A recent hearing focused on the extent of radicalization among members of the American Muslim community has created a stir among that group.

Rep. Peter King (R-N.Y.), who conducted the March 10 hearing, said that the threat of Islamic radicalization is growing in the U.S. and he thinks it’s time to address the issue.

“This committee cannot live in denial, which is what some of us would do when they suggest that we investigate threats that are unrelated to al-Qaeda,” King said.

“Only al-Qaeda and its Islamic affiliates in this country are a part of an international threat to our nation,” he continued.”

The four-hour session of the House Homeland Security Committee played on emotions. Some Democratic legislators thought the hearing unfairly portrayed all Muslims as guilty for the acts of a few.

Rep. Keith Ellison (D-Minn), who is a Muslim and a member of the Congressional Black Caucus, became very emotional in his testimony before the committee. He said that violent extremism must be addressed, but that focusing on one group could bring increased, unwarranted scrutiny on all Muslims.

“As policy leaders, we need to be rigorous about our analysis of violent extremism,” Ellison said. “Our responsibility includes doing no harm. I am concerned that the focus of today’s hearing may increase suspicion of the Muslim-American community, ultimately making all of us less safe.”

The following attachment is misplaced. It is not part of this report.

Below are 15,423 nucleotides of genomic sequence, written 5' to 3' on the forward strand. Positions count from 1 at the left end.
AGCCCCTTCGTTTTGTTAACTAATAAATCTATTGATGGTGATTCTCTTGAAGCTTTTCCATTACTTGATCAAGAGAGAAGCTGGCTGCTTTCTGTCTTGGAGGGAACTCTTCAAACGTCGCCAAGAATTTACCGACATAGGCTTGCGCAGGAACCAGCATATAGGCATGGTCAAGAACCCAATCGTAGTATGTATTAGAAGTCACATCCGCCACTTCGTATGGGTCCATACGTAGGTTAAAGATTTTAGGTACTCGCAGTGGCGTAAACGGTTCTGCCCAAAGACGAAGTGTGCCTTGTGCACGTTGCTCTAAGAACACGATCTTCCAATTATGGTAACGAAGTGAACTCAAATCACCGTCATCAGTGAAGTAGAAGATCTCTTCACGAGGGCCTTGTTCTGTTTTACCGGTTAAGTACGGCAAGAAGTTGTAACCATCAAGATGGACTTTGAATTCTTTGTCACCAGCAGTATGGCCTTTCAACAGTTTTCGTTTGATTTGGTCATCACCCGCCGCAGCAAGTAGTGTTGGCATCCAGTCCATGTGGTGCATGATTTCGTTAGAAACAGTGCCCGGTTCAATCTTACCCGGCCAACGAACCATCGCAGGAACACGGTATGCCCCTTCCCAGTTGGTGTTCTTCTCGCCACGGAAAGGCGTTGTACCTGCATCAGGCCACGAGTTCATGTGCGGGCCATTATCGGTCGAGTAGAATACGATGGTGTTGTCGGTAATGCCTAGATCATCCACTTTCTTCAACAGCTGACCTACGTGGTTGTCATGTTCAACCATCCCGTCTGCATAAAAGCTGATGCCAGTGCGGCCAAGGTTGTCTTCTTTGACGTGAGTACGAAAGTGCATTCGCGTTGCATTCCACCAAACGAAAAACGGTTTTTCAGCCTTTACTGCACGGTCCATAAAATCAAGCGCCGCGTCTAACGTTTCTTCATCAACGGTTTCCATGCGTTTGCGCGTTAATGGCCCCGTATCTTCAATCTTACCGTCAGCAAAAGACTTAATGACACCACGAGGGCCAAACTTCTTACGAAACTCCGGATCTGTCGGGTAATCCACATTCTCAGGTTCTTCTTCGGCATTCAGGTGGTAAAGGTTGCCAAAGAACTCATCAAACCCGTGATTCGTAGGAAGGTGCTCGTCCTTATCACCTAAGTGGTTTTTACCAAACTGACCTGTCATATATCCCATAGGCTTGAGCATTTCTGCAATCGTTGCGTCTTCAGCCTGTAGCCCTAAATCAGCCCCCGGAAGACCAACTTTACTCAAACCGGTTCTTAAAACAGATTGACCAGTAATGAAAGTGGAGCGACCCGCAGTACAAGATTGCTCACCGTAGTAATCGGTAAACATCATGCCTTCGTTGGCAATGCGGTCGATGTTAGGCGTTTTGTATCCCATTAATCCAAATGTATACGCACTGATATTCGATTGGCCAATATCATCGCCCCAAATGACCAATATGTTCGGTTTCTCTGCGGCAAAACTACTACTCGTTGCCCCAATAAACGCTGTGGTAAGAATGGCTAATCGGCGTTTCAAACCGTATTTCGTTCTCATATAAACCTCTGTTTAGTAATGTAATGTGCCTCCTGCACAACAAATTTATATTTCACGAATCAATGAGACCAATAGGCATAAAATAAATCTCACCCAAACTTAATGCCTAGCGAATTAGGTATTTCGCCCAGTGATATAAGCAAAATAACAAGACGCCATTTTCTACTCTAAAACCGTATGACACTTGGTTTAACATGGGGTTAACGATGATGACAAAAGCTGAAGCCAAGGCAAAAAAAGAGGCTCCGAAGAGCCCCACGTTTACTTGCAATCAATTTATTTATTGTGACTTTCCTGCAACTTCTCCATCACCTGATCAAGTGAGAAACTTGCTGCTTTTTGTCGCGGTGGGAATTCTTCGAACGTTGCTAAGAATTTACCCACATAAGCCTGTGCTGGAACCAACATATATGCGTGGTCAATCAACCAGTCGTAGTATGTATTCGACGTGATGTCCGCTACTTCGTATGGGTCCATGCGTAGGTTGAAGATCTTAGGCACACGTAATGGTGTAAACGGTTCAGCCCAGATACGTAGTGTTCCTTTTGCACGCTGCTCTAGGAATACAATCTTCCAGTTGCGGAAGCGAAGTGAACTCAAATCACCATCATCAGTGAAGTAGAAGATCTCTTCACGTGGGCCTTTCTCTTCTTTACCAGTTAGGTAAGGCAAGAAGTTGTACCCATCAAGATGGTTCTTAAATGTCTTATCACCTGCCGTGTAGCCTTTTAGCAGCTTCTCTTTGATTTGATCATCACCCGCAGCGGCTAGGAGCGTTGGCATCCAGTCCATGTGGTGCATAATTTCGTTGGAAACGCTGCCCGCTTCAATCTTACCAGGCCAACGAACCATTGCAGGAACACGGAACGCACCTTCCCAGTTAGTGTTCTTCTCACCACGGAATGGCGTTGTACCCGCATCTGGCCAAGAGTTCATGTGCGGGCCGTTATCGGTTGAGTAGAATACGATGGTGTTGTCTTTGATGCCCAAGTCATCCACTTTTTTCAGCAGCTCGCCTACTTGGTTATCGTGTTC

The hearing also featured speakers who sought to back up King’s claims. Melvin Bledsoe, whose son, Carlos Bledsoe, was charged in a shooting at a Little Rock, Ark. military recruiting center, testified that Islam changed his son’s entire outlook in a negative manner.

Bledsoe said his son was “brainwashed” by Muslim extremists who convinced him to only respect Islamic culture. Bledsoe said his son was tricked into going to Yemen where trained at a school that was a front for a terrorist camp.

However, some American Islamic groups say the number of Islamic extremists is too small to warrant a congressional hearing on the subject. The Council on American-Islamic Relations (CAIR) said that, instead of holding a hearing, the government should invest in organizations that would protect American-Islamic youth from extremism.

“Muslim organizations that have connections to and the trust of the Muslim community are best placed to ensure that people of vile intent are denied the space to seduce individuals into opting for violent extremism,” CAIR said in a letter to the committee.

“CAIR recommends that Congress enact legislation that would provide funds to reputable Muslim community organizations and scholars to produce such materials and programs,” it continued.